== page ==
The hundreds of counter-protesters who lined First Avenue across from Lindale Mall became the protesters after their would-be adversaries proved to be a no-show Friday night.
Expecting members from Rev. Fred Phelps’ Westboro Baptist Church to be picketing outside the premier of “The Laramie Project” at Theatre Cedar Rapids, the counter-protesters were unfazed by the absence of anti-homosexual Kansans and demonstrated, it seemed, for the sake of it.
Members of the Westboro Baptist Church had announced earlier this week that they would be protesting the performance of an award-winning play that tells the story about the death of Matthew Sheppard, a Wyoming college student, who was killed because he was gay.
TCR spokesman Rob Merritt said they knew that such a contentious play could bring some sort of backlash.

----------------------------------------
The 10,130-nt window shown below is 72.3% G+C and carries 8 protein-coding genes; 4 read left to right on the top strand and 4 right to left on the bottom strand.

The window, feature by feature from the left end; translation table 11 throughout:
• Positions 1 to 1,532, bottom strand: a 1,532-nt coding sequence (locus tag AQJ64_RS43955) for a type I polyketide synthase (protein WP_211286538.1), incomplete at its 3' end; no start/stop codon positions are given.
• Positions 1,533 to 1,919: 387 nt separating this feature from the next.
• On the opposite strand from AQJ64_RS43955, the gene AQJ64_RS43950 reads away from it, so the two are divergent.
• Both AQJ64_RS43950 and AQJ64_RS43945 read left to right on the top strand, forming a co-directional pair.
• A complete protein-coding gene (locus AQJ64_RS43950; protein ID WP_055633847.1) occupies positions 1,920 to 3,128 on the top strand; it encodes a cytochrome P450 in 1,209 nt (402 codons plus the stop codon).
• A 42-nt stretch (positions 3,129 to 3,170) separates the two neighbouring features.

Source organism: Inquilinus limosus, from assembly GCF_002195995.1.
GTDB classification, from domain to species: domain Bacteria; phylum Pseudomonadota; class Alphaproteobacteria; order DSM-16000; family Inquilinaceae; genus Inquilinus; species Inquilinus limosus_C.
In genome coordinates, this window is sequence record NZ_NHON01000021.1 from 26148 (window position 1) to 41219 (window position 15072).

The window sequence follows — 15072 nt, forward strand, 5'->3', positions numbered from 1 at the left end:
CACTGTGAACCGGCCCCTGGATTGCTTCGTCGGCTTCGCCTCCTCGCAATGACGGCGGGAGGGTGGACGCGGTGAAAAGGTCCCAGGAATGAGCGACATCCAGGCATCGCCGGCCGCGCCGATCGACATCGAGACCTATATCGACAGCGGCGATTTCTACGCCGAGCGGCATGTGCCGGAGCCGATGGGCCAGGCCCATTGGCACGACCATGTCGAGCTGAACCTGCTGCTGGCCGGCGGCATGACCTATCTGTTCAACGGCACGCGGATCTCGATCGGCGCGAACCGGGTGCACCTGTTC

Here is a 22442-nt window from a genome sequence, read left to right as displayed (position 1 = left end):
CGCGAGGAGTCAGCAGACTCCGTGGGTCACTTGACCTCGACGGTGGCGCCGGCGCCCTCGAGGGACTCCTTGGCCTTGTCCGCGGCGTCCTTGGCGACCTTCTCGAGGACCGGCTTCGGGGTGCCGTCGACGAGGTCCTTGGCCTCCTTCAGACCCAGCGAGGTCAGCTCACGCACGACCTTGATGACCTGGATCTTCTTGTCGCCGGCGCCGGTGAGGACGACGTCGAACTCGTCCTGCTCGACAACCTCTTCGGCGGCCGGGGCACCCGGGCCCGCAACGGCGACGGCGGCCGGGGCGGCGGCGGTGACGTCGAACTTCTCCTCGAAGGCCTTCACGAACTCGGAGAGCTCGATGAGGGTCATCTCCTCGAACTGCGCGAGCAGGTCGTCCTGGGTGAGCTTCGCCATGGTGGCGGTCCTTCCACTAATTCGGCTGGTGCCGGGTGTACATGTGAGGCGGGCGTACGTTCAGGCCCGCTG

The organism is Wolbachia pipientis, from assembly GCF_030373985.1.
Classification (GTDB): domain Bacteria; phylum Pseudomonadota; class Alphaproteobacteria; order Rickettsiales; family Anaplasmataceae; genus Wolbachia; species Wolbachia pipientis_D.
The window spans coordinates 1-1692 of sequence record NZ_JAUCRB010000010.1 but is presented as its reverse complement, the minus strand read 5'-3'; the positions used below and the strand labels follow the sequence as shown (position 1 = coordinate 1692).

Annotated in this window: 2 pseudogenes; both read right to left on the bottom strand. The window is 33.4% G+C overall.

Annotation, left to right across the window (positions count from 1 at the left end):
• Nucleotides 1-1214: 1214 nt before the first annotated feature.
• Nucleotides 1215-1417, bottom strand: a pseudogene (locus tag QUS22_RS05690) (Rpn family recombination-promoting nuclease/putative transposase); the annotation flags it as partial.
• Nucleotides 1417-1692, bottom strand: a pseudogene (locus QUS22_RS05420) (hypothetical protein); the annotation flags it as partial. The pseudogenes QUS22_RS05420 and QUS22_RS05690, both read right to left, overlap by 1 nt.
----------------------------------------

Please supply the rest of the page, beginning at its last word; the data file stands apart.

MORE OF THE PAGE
“Marshalltown did a production of ‘The Laramie Project’ last year and members of Westboro were there to protest,” Merritt said. “But if we have a theater piece we think is important, we’ll do it. And we’ll respect their right to protest it.”
As the week went on, counter-protesters used Facebook to gather members of the community in protest of the church’s protest. Ultimately, demonstrators found themselves protesting the specter of hate.
“That church wanted to appeal to hate,” said Kimberli Maloy, one organizer of the demonstration. “We don’t believe in their hateful message because God doesn’t hate.”
Of the more than 300 demonstrators, many were young. A large group of high school students from Cedar Rapids Washington came with homemade signs for their first-ever demonstration.
“As a society, it’s not acceptable to be so biased,” said Alexis Anderson, 14, of the members of Westboro Baptist Church. “”Hate is what they’re all about, we’re here to show there’s nothing better than showing love for each other.”
The Gazette was unable to reach Phelps or representatives from his congregation for comment.